March 3rd, 2016 by Rocket IT
Multitasking. You love it, you hate it, and you can’t seem to stop doing it. Every office has the Ultimate Multitasker – the coworker who proclaims they are much more productive while multitasking and, while others may not be suited for it, they are a master of it. But does multitasking actually work?
Science says no.
When you multitask and switch between difference tasks, you lose productivity in the time it takes your mind to adjust to doing a new task… According to some studies, shifting between tasks can actually cost as much as 40% in productivity. [i] While the time your mind takes between the change in goals itself is relatively small (and virtually unnoticeable to you), those few seconds add up the more you do it.
For those Ultimate Multitaskers, not only are they losing productivity time in doing this, but they’re actually worse at multitasking than people who don’t normally multitask. Everyday multitaskers have a hard time focusing on segments of information; their mind is always trying to focus on all the information in front of them and tasks ahead of them.[ii]
As a reformed multitasker myself, I have to fight my straying attention to my ever-growing list of things to do as I write this.
When you’re constantly switching between things and working to stay focused, the little things tend to slip. The work of multitaskers tends to have more mistakes than that of non-multitaskers. It’s hard to see all the minute items when you’re so busy focused on the bigger picture. Sure, the Monet looks great as a whole, but it’s the tiny brushstrokes that got it there.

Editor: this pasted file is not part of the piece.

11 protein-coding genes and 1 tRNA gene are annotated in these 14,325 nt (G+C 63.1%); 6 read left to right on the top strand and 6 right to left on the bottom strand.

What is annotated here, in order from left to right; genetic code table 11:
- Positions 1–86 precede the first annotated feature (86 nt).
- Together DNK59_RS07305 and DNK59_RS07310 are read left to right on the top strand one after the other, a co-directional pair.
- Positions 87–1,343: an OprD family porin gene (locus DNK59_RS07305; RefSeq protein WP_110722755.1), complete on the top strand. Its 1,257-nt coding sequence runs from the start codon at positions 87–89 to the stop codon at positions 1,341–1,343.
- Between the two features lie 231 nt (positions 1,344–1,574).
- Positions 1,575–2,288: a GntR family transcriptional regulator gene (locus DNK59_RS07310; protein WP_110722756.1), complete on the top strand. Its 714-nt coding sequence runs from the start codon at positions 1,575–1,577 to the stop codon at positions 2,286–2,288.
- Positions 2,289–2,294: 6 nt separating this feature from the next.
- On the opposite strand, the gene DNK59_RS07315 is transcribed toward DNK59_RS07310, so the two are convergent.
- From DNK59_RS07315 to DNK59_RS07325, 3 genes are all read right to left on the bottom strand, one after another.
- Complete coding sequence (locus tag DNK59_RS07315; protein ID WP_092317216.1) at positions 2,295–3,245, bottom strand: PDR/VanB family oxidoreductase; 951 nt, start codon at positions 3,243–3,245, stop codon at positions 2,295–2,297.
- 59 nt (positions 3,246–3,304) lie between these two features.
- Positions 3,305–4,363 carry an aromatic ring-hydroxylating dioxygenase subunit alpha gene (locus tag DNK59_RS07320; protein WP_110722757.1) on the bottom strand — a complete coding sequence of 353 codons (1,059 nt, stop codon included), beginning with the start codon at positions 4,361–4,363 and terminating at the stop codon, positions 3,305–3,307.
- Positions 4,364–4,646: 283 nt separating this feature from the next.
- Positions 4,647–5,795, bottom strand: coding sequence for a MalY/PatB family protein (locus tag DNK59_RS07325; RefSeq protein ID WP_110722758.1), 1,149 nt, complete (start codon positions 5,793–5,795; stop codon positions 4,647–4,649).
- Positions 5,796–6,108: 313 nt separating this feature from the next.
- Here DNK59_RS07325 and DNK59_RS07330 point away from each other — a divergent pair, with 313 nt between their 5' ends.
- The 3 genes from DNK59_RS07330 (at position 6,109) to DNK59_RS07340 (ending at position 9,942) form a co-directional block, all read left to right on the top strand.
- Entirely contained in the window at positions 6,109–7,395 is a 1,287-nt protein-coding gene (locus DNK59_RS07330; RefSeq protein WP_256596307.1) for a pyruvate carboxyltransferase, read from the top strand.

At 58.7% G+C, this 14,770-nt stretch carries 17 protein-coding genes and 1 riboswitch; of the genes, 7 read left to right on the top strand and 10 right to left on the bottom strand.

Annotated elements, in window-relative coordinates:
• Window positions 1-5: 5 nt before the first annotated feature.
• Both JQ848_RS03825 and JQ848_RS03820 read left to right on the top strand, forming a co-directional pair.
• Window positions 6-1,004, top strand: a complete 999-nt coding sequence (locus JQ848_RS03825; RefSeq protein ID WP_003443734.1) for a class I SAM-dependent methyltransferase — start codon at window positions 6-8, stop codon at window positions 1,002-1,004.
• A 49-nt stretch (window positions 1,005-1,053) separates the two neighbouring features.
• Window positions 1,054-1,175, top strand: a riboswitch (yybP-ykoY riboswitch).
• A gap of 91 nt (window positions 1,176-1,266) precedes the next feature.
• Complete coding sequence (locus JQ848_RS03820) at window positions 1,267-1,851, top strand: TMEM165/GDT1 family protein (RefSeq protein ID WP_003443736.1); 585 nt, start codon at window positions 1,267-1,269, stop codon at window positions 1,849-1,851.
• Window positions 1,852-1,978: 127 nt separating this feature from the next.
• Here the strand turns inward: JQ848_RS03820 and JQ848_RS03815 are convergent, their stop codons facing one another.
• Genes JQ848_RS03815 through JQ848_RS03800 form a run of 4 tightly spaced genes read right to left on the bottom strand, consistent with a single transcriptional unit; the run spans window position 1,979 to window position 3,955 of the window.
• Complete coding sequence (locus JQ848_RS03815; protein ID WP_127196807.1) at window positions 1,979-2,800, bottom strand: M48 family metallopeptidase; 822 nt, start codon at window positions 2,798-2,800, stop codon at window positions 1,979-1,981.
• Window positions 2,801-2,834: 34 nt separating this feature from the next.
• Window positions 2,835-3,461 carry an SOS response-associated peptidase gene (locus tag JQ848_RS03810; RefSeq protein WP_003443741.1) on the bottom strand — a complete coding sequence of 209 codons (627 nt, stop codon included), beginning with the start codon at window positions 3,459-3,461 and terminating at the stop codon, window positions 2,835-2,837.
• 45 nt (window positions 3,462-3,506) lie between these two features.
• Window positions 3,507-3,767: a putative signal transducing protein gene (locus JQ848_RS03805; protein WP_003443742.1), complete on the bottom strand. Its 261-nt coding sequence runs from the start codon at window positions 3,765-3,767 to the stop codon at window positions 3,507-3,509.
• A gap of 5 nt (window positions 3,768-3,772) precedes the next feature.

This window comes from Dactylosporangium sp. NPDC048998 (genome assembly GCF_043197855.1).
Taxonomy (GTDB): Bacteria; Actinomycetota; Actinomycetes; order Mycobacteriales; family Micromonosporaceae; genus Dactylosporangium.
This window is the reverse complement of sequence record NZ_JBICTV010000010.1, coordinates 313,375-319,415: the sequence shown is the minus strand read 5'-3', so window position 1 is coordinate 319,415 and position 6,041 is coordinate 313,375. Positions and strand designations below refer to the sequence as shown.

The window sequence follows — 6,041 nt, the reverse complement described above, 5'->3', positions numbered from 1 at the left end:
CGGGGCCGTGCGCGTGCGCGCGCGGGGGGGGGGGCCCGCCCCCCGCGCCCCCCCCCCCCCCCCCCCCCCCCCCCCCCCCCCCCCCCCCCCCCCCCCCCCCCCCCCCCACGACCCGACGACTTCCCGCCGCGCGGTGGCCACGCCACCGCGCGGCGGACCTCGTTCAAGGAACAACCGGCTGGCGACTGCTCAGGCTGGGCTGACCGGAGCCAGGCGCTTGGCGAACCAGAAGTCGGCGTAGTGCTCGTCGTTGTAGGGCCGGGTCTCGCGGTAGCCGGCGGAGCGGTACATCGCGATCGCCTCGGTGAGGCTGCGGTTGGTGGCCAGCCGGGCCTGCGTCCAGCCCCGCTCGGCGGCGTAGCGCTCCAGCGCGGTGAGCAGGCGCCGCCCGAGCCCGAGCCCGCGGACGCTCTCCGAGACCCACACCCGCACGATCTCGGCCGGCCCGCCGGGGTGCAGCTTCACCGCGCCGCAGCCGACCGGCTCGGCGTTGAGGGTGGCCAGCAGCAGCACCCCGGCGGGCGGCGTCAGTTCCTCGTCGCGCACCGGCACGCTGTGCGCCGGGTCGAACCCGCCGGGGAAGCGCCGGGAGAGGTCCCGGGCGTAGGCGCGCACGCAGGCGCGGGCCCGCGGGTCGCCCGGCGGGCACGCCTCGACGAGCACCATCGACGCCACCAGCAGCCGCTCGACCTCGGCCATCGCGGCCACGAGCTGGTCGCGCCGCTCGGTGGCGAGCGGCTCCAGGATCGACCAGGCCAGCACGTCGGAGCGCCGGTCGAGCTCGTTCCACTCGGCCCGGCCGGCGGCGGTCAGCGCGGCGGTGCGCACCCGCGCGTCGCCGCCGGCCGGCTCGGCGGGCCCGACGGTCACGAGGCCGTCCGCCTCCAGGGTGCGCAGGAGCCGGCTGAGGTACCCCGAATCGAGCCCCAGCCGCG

Part of the reason multitaskers find it so hard to get into the nitty gritty details and focus in while blocking everything else out is because multitasking on a regular basis may actually change your brain. A 2014 study found that people who regularly use a higher number of devices at once actually have less gray matter density in the anterior cingulate cortex (ACC), the part of the brain that handles cognitive and emotional control functions.[iii]
Good news for our multitaskers; other studies suggest that training on something that requires focus can increase gray matter density.
Rest assured that listening to music while you do the dishes probably won’t end poorly, but maybe it’s time to stop spinning so many plates while you’re in the office.
About the Author-
Jacque McFadden is the marketing specialist at Rocket IT. She graduated from Oglethorpe University in Atlanta, and returned to Georgia after spending a year in Austin, TX.
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